Reduction rules for the maximum parsimony distance on phylogenetic trees
Steven Kelk, Mareike Fischer, Vincent Moulton, Taoyang Wu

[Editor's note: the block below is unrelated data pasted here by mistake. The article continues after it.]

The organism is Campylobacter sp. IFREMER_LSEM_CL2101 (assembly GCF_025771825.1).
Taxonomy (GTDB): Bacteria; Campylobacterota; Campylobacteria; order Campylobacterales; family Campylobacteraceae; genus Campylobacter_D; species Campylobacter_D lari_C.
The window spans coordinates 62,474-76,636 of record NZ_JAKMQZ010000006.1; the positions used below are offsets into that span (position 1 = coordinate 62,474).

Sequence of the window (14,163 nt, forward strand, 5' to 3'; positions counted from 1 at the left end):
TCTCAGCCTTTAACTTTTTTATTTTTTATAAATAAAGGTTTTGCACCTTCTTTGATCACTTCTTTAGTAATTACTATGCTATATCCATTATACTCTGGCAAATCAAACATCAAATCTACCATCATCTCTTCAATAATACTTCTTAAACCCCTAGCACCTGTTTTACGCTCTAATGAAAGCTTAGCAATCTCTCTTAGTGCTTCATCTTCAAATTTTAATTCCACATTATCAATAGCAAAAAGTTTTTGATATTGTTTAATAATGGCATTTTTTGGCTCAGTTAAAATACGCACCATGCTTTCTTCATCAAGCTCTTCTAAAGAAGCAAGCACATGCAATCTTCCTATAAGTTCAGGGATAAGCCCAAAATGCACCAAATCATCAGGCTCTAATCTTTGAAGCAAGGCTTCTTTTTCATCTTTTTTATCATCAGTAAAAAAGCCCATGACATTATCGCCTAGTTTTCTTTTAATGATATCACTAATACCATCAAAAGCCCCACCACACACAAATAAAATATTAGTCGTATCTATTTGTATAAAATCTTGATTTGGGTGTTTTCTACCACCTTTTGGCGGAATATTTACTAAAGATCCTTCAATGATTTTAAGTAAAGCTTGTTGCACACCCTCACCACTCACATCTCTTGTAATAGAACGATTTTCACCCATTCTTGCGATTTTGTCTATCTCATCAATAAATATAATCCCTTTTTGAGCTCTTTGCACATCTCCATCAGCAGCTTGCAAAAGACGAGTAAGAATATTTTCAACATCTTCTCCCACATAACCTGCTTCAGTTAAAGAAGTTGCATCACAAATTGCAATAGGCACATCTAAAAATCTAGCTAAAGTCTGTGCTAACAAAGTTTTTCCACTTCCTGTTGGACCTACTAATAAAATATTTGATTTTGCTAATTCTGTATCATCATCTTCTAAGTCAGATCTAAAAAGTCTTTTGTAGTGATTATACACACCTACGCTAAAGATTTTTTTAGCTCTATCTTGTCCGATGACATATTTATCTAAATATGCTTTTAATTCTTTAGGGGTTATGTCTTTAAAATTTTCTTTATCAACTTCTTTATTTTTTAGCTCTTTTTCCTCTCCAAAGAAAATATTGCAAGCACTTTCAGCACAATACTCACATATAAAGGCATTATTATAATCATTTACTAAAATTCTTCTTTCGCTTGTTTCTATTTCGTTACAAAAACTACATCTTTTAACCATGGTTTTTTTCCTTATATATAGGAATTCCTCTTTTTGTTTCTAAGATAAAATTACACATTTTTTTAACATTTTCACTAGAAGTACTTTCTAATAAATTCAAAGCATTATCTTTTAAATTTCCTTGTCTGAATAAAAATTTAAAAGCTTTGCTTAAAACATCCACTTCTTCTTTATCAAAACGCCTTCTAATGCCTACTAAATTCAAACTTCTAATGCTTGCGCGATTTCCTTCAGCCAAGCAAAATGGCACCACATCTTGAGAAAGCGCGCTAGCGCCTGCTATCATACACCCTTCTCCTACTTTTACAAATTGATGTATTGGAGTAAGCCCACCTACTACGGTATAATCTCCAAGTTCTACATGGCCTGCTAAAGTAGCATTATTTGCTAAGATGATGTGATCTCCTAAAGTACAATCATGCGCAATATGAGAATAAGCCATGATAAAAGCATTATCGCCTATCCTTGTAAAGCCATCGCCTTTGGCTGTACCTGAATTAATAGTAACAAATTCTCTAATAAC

In phylogenetics, distances are often used to measure the incongruence between a pair of phylogenetic trees that are reconstructed by different methods or using different regions of genome. Motivated by the maximum parsimony principle in tree inference, we recently introduced the maximum parsimony (MP) distance, which enjoys various attractive properties due to its connection with several other well-known tree distances, such as TBR and SPR. Here we show that computing the MP distance between two trees, a NP-hard problem in general, is fixed parameter tractable in terms of the TBR distance between the tree pair. Our approach is based on two reduction rules–the chain reduction and the subtree reduction–that are widely used in computing TBR and SPR distances. More precisely, we show that reducing chains to length 4 (but not shorter) preserves the MP distance. In addition, we describe a generalization of the subtree reduction which allows the pendant subtrees to be rooted in different places, and show that this still preserves the MP distance. We conclude with an extended discussion in which we focus on similarities and differences between MP distance and TBR distance, and present a number of open problems.